Grammtical prerequisites to phonological change?

Paul T. Roberge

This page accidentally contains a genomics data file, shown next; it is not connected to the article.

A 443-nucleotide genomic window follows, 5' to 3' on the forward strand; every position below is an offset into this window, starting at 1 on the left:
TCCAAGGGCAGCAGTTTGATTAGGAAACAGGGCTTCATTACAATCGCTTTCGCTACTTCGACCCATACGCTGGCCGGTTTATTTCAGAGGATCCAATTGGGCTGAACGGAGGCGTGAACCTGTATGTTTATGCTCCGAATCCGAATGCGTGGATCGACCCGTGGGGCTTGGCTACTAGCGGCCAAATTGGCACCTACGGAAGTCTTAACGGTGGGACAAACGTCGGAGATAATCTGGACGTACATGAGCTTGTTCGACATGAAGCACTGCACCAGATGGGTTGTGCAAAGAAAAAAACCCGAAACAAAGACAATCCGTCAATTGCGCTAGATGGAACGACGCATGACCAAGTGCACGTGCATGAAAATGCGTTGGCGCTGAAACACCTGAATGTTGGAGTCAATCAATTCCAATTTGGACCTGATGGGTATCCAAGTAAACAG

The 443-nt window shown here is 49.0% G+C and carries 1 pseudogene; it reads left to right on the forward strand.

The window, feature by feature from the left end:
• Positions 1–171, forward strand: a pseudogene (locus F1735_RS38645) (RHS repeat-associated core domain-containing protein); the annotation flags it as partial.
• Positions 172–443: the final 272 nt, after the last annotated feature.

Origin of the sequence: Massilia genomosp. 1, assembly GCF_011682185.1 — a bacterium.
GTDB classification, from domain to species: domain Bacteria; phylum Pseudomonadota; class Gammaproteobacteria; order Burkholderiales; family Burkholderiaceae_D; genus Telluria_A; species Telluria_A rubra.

In echoing a well-known title of some thirty-six years ago (Pike 1947), I do not wish to suggest that considerations of meaning and grammatical function have been excluded from the study of diachronic phonology. How to characterize the interface between phonology and morphosyntax across time has stimulated perennial debate, having commanded the attention of several generations of historical linguists from Curtius (1870) and Jespersen (1894) to, most recently, Lass (1980: Ch. 3). With a burgeoning literature on the mechanisms of syntactic change and the renascent interest in morphology, the issue is once more felt to be acute. Our concern, of course, is no longer with the autonomy of one plane from the other. It would seem uncontroversial to assert that grammar plays SOME role in the course of phonological change-- and vice versa. But how to make sense of this truism remains problematic.

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